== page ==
LARGO — Anyone hoping David Jolly or Alex Sink would be out shaking hands and kissing babies on the last day of the last full week before election day was probably disappointed Friday.
The Republican and the Democrat, respectively, kept noticeably low profiles heading into the final weekend before the as-yet unnervingly close race is decided on Tuesday, though the nasty messages flying to and fro between the camps continue uninterrupted.
Jolly sat in on a small veterans’ roundtable discussion with two other congressmen who went to bat for him, while Sink, known not to be a fan of the media spotlight, let her supporters do the talking.
Despite Friday morning’s brisk air, Jon “Bowzer” Bauman, formerly of doo-wop revival band Sha Na Na, stood in the shade of a pine tree at the Pinellas Supervisor of Elections office in Largo. He lives in California but occasionally lends his voice to Democratic campaigns, as he did in a pro-Sink robocall Tuesday.
“I’m passionate about this race,” he said as a steady stream of early voters cast their ballots.
Ostensibly, he was there because he’s passionate about Social Security, which has become a major talking point for Sink supporters who allege Jolly would privatize the program.
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Of course, it can’t hurt that Bauman is a baby boomer pitching Sink to other baby boomers at a time when few people have an eye trained on politics.
“I’m able to use whatever degree of celebrity I have to get some attention, focus some attention on issues and candidates who care about those issues, like Alex Sink cares about the issues I’m most focused on, particularly in this kind of context,” he said. “Elections aren’t usually held on March 11th.”
Behind the scenes, word spread about a possible violation of Federal Election Commission rules barring candidate campaigns from coordinating with super PACS that create ads on their behalf. The Congressional Leadership Fund, a pro-Republican group, wrote to the FEC alleging that the House Majority PAC, a pro-Democrat group, violated the rules for its use of local Democratic party activist Elizabeth Snedecker in an attack ad on Jolly. Snedecker is active with the Largo/Mid-Pinellas Democratic Club, which House Majority PAC spokesman Andy Stone said did not apply.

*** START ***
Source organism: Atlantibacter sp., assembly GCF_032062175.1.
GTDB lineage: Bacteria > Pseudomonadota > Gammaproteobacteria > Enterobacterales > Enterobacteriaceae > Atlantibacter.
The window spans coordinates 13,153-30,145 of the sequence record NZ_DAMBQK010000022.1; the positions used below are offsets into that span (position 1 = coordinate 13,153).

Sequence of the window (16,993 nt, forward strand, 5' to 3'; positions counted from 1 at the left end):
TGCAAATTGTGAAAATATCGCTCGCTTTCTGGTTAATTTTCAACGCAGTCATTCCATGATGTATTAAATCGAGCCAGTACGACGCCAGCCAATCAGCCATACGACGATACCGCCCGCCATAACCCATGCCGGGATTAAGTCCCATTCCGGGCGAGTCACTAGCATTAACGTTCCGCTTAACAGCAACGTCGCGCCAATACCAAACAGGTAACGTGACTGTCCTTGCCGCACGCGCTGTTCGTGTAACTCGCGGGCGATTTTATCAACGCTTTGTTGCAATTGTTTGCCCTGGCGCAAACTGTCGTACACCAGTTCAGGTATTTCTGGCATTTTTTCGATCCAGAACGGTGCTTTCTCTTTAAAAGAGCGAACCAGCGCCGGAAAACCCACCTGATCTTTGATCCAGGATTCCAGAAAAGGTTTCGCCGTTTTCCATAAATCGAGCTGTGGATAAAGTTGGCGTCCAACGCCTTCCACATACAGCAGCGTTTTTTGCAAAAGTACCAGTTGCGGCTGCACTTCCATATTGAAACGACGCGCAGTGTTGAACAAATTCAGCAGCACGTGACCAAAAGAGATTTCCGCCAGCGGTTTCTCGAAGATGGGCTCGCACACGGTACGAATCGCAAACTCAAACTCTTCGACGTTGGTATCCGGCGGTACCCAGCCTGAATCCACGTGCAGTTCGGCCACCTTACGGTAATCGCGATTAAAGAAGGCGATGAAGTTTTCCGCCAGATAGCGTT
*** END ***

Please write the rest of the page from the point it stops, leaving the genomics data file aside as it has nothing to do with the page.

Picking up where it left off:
“If the Congressional Leadership Fund wants to spend what few resources it has on frivolous legal complaints attacking an 81-year-old woman who’s spent a lifetime speaking her mind, that’s their prerogative,” Stone said. “But it smacks of a desperation move.”
The Jolly camp had its own bad press to deal with Friday as a piece on political news site Politico claimed national Republicans involved in the race have been frustrated with the way Jolly’s campaign has been run. The piece did not name sources, but it said party operatives have called it a “Keystone Cops”-esque operation. The National Republican Congressional Committee, the GOP’s House elections arm, declined comment.
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“We don’t discuss internal conversations we have with campaigns, nor do we respond to unsubstantiated rumors,” NRCC Communications Director Andrea Bozek said. “Both local and national Republicans have been working around the clock to elect David Jolly on Tuesday.”
Jolly, meanwhile, spent Friday afternoon among friends — about 20 veterans, veterans’ advocates and two Republican Florida congressmen, Rep. Jeff Miller, chairman of the House Veterans Affairs Committee, and Rep. Richard Nugent, who also serves on the committee.
The campaign organized the event, which was in a classroom on St. Petersburg College’s Pinellas County campus, but Jolly took a back seat as the two congressmen talked about how to better serve the economic, physical and mental health needs of the county’s 98,600 veterans amid a massive Veterans Administration case backlog and possible budget cuts.
The candidates may have laid low toward the end of the week, but given that so many people have already voted by mail or at an early voting site — some 115,529 at last count — Election Day may not be as big of a deal as it once was. Early voting ends at 5 p.m. Sunday.